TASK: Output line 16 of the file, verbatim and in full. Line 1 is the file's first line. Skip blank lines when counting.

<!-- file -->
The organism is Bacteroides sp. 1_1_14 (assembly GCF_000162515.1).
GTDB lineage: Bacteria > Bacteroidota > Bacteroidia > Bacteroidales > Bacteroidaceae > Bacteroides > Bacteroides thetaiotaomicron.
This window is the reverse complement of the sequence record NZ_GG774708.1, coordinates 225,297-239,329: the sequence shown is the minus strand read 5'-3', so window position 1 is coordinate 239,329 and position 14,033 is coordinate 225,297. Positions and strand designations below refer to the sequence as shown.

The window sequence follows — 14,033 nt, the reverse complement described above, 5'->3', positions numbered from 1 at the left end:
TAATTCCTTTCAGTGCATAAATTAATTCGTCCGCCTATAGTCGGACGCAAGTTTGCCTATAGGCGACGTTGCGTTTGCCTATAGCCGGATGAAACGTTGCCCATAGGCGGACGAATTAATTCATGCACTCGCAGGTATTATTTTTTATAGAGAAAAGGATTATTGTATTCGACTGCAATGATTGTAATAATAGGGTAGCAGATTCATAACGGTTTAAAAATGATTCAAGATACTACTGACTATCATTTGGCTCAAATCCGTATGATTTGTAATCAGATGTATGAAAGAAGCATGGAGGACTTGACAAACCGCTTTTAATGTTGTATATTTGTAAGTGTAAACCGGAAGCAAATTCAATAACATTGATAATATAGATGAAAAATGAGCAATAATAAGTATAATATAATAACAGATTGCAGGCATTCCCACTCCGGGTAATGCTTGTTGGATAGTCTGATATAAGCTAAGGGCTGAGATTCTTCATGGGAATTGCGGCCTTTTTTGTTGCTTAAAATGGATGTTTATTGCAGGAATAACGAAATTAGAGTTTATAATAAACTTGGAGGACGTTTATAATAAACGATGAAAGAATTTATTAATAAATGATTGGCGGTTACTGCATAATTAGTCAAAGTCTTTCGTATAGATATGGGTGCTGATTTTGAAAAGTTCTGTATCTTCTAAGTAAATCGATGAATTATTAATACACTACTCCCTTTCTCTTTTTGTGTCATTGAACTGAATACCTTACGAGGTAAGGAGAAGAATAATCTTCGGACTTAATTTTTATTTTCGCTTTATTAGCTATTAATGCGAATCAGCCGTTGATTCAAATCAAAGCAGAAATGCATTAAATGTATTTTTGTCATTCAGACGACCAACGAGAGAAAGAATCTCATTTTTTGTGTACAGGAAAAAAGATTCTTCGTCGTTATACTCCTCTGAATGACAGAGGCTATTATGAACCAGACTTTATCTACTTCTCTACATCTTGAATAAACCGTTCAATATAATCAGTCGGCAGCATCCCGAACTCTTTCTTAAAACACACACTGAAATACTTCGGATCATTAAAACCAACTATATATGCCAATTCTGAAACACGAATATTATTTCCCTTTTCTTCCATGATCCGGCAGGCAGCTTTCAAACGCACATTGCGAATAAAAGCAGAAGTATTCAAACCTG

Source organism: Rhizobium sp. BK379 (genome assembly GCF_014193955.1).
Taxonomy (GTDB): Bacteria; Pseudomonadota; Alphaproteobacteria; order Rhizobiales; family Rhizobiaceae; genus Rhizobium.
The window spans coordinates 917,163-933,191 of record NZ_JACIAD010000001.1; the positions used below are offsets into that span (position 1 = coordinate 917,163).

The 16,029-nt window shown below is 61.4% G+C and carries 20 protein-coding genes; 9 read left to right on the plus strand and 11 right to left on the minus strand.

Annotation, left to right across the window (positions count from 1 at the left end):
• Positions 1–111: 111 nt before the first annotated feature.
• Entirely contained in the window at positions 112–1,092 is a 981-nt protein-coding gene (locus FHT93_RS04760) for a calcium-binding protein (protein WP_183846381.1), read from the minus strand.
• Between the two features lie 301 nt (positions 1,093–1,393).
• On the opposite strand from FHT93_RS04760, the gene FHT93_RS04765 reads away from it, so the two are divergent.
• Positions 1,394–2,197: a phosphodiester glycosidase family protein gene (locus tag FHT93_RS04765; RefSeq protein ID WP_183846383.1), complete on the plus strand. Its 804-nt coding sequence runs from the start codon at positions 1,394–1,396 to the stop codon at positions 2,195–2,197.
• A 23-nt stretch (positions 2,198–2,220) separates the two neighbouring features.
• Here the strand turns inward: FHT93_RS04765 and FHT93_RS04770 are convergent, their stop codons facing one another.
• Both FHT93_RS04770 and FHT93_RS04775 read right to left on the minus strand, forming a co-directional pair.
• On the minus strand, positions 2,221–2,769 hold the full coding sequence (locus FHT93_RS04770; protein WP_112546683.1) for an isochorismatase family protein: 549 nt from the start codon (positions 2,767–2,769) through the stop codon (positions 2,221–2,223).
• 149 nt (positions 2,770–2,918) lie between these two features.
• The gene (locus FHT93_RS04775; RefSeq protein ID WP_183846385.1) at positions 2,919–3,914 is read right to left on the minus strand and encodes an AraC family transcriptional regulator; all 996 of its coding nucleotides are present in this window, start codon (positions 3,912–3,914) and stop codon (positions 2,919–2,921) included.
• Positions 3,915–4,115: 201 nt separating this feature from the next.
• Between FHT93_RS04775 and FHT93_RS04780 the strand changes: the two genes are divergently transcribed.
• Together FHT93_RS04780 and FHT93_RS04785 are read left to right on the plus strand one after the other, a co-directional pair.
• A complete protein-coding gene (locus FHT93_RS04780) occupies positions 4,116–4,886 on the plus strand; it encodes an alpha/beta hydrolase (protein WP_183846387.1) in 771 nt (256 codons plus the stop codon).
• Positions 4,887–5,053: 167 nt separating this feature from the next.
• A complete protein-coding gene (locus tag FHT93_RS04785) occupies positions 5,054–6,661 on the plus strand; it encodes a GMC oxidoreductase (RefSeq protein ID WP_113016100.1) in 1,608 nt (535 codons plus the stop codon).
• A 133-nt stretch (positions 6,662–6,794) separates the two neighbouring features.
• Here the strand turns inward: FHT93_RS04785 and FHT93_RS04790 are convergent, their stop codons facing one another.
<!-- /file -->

• A 23-nt stretch (positions 2,198–2,220) separates the two neighbouring features.